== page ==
The global rift between advanced and developing countries is widening, according to Dr Peter Blair Henry, dean of New York University's Stern School of Business.
The BRICs - Brazil, Russia, India and China - are on the "downswing" while the United States is on the rise again, said Henry, a former adviser to US President Barack Obama and author of Turnaround - Third World Lessons for Third World Growth.
This has resulted in "an undertone of schadenfraude and a desire to return to the Old World with the advanced countries on the top and the emerging economies below," he said.
Schadenfraude refers to delight in the misfortune of others.
Meanwhile, the emerging economies are becoming more distrustful of the advanced nations, and are now talking of creating their own development bank to compete with the IMF and World Bank, Henry said at a September 19 forum organised by the Private Sector Organisation of Jamaica.
Henry is of Jamaican parentage but has resided in the US for more than two decades.
The trust gap between the First World and emerging world got a boost in 1985, when US Secretary of State James Baker gave a speech in South Korea on 10 US guidelines for sustained growth. The outline became known as the Washington Consensus, and it became "a dirty word all throughout the Third World, as it was thought to be in the interest of banks that made loans to developing countries and not the countries themselves," Henry said.
Since then, the power of emerging economies has grown. Henry said 21.5 per cent of global GDP is now from the BRICs, "but BRIC countries only account for 11.5 per cent of the voting rights" at global bodies like the IMF.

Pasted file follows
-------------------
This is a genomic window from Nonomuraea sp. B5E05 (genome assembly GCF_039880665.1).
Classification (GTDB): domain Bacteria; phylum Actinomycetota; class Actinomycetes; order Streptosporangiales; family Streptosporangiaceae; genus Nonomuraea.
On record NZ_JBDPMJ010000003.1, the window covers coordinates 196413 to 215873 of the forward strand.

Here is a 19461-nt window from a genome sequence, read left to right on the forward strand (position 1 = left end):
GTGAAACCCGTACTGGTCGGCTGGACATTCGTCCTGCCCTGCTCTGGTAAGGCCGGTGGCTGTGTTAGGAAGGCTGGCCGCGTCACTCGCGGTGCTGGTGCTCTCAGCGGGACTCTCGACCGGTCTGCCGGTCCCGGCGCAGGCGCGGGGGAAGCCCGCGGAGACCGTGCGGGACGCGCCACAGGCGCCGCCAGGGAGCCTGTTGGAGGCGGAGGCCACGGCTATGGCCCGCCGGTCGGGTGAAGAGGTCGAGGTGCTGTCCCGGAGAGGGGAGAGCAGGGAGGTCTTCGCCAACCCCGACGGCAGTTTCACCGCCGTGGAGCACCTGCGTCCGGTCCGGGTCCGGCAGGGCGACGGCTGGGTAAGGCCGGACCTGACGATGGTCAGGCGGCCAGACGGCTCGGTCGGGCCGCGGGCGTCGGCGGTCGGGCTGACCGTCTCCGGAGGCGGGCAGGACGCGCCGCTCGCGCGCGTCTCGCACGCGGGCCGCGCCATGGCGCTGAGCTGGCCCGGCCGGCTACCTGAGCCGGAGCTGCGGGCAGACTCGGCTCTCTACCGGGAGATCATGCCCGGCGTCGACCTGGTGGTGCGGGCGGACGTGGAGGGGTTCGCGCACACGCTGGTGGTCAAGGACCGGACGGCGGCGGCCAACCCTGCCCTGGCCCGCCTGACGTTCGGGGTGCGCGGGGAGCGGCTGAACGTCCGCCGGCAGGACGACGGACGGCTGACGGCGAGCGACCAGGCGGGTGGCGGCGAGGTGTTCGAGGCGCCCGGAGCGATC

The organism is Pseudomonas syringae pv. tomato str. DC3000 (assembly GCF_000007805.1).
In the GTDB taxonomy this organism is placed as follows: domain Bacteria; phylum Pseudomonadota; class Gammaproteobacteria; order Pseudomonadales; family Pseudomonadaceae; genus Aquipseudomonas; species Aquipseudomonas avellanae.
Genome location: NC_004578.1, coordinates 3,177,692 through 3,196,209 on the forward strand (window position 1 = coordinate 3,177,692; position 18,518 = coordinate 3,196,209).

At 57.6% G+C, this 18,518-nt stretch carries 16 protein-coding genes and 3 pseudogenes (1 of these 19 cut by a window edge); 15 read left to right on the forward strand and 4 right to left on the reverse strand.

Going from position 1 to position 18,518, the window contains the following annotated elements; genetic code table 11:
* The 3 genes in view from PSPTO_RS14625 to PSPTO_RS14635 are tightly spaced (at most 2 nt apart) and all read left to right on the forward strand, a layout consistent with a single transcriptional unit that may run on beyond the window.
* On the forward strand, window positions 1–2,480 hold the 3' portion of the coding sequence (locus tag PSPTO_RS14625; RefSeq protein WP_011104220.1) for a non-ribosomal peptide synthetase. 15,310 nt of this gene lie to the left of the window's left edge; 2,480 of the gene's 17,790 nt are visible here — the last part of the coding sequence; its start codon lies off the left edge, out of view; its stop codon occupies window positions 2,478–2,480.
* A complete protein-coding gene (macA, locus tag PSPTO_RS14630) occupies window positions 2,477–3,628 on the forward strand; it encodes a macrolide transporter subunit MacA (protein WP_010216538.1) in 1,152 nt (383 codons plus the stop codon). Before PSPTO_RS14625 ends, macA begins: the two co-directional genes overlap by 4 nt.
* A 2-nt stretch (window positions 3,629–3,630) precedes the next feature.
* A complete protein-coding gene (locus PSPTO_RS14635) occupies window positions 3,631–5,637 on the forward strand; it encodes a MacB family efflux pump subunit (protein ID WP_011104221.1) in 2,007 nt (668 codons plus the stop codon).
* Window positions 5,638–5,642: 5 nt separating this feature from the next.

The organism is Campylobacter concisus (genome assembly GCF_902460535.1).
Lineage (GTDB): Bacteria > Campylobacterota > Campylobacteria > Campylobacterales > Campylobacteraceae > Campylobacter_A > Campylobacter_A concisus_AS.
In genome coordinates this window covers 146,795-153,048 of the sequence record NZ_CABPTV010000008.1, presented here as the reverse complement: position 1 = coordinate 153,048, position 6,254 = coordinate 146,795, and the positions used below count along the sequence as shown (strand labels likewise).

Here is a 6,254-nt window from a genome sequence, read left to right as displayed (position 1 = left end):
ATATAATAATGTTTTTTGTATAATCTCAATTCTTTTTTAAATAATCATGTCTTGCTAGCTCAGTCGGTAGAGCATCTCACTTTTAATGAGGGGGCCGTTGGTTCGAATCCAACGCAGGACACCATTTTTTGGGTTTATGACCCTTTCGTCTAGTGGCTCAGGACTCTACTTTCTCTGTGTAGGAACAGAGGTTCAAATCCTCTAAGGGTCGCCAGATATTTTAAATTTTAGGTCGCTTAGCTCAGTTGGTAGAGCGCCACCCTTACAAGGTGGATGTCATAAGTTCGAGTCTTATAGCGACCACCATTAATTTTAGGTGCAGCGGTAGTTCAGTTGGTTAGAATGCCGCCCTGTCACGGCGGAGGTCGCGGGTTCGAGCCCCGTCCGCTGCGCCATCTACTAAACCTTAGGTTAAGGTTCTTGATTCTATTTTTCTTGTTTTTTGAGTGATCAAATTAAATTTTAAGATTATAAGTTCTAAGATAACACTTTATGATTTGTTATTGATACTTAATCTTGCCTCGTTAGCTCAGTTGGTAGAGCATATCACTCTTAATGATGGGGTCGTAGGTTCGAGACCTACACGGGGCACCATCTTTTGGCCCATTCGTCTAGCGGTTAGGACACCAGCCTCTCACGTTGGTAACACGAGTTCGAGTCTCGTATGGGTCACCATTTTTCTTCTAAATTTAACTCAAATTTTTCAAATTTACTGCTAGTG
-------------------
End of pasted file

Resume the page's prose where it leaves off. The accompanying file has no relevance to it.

He warned against the key difficulty of the global trust deficit. The BRICs' decision to set up their own development bank, he said, is "systematic of the underlying resentment" and pushes us to a "zero-sum game," and a "Balkanisation" of the global economy.
"A critical point is just because the advanced economies are continuing to say 'do as we say and not as we do' is no reason, as we say in Jamaica, to 'cut off our nose to spite our face'," he said.
There is much that First-World economies could learn from emerging economies, particularly in the areas of discipline, clarity and trust, Henry said.
Discipline is "all about fiscal discipline in the case of Jamaica". But for Europe, and, particularly Germany, it is more about a "sustained commitment" to teamwork and "structural adjustment," he told the forum.
Clarity is where leaders demonstrate a "clear commitment to progress" and when they "demonstrate a clear commitment to a change in direction," he said.
Discipline and clarity result in trust, he said, adding that "a fundamental mistrust" between First-World and emerging-world governments "stands in the way" of global growth.
"Hopefully, global leaders will find clarity to move us forward," he said.
In 2008, Henry led Barack Obama's presidential transition team in its review of international lending agencies such as the IMF and World Bank. He is also a member of the board of the National Bureau of Economic Research, the Council on Foreign Relations and the Kraft Foods Group.
Born in Jamaica, Henry became a US citizen in 1986.